A wardriving software suite is extensive and includes tools/software like a traffic analyzer, packet sniffers, aids to start a network-attack or participate in it, signal-strength testers, and so on. All these tools are required to decode and break the traffic and are mostly compatible with both mobile and laptops.
- Wardriving Antenna
This is indeed the most important software for carrying out a wardriving attack as it helps the hacker to detect the WiFi networks. Most of the WiFi networks run at 2.4GH frequency and are discoverable easily by an adept wardriving antenna. Various varieties of the antenna are present for the same.
- Bluetooth Connectivity
As WiFi and Bluetooth run on the same radio frequency, it’s easy to use Bluetooth to seize the data transferred on an insecure network.
- Raspberry Pi
Raspberry Pi is useful for wardriving attacks because it helps a hacker to link to any nearby GPS device and hunt an area for any vulnerable WiFi connection.
The legality of wargaming
Before you get into the act of wardriving, directly or indirectly, you need to understand the legality of this act. In terms of law, it’s hard to tell whether wardriving is legal or not as there is no such law that will stop people from accessing WiFi networks.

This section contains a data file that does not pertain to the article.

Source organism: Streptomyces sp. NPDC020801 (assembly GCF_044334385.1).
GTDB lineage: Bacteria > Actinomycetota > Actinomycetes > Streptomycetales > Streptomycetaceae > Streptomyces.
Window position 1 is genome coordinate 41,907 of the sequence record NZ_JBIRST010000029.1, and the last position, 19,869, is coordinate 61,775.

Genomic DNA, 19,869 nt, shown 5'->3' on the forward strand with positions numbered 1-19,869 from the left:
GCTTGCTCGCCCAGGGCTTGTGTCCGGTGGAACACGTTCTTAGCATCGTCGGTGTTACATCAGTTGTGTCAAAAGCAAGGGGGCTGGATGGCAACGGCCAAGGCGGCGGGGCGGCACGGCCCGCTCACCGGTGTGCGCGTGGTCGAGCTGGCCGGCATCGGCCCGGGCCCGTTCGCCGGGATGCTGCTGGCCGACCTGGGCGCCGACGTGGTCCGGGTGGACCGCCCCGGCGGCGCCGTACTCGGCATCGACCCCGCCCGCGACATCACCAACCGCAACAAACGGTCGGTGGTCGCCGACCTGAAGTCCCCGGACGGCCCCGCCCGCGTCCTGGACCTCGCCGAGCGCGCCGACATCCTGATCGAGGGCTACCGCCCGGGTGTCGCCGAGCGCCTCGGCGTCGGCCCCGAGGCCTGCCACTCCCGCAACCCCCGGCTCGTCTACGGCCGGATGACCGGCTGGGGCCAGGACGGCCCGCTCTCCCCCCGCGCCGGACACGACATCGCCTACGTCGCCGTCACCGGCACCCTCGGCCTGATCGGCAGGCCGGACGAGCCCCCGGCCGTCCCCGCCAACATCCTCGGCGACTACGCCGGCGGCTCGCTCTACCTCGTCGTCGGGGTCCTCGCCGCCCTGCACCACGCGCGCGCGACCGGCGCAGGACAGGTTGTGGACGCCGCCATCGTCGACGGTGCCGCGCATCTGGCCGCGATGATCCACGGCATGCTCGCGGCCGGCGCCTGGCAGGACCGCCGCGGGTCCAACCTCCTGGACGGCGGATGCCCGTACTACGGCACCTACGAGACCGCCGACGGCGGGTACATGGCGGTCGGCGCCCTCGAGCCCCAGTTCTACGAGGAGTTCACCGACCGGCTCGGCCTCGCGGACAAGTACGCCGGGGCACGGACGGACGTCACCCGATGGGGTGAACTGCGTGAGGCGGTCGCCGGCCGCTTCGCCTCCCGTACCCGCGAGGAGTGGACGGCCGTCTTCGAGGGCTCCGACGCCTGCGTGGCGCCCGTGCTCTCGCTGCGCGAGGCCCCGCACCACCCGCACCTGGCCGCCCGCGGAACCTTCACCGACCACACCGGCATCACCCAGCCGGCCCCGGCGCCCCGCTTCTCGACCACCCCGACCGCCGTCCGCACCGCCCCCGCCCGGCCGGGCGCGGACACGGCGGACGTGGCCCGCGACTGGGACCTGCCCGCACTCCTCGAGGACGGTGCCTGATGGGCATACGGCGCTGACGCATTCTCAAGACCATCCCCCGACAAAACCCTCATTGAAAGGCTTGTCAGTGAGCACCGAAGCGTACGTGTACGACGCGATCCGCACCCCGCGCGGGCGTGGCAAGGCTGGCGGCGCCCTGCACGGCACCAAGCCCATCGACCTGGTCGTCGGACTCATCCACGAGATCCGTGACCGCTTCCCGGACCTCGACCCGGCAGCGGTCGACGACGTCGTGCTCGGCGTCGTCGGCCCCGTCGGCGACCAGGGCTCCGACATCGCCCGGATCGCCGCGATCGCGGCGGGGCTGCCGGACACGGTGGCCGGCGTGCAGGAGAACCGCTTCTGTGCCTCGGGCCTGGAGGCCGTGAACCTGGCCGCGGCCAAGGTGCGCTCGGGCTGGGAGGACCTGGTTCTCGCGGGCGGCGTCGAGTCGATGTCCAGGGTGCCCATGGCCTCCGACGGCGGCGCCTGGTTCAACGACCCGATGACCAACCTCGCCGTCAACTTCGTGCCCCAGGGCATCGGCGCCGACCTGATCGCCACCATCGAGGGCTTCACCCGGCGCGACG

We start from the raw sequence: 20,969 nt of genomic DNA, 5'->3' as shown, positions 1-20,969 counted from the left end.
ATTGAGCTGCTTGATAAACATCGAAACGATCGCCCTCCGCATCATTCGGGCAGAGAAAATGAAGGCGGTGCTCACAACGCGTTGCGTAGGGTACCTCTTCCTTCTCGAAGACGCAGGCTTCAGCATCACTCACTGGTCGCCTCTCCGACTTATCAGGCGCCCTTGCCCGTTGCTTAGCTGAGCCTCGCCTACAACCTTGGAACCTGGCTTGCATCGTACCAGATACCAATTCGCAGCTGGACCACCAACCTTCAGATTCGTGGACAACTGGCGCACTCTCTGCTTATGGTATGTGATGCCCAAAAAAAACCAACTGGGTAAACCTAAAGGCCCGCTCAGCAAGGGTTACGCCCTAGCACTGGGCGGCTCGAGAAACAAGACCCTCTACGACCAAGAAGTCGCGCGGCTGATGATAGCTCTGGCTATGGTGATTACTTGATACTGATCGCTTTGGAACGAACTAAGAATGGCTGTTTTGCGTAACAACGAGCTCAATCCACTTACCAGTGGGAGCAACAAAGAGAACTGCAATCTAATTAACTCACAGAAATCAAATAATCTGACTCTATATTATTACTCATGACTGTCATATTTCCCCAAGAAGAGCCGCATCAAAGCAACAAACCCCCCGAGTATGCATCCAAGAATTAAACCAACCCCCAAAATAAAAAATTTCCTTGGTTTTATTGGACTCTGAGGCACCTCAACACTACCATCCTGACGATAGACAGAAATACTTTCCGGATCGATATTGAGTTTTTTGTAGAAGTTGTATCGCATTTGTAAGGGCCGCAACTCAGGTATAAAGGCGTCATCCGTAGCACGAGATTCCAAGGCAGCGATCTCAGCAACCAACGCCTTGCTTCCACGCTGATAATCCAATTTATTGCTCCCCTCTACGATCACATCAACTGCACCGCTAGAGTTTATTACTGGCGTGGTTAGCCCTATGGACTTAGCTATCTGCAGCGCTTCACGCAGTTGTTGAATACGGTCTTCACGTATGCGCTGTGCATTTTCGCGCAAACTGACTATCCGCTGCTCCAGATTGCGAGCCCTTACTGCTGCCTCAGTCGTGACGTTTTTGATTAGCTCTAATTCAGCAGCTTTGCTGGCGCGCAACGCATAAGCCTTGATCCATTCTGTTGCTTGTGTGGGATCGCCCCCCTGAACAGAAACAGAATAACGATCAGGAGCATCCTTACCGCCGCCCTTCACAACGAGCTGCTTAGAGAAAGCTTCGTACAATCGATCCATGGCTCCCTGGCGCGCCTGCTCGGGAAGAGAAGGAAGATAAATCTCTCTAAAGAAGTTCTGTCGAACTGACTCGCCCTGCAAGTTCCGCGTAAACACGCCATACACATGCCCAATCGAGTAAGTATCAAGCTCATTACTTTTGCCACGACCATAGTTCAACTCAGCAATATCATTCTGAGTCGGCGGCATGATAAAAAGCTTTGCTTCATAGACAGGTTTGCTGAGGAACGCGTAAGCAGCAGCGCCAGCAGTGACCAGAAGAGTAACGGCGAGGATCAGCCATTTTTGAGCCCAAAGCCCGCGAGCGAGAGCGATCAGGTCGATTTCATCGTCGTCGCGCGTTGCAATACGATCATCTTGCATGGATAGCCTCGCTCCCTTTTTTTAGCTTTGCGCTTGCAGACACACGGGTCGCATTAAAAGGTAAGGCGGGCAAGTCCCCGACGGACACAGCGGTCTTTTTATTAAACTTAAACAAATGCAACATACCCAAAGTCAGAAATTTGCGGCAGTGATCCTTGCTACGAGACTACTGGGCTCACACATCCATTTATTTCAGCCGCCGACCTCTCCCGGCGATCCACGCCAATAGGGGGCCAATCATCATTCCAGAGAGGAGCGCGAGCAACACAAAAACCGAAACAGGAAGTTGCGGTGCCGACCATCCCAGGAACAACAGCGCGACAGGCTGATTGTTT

In fact, public WiFi is designed with the purpose of providing connectivity to the mass. So, connecting to the WiFi isn’t illegal. However, gathering or accessing someone else’s information is an unlawful act.
If you’re wardriving and using the network just to browse or download normal content, there is nothing to worry about. But, if you’re using wardriving to steal crucial or sensitive information and using it for ill purposes, then you’re breaking the law.
Now, again we have something to reconsider for accessing data using wardriving. If you’re gathering data that will add value to the public data, you’re not committing a crime. A common example of this is creating digital maps of networks.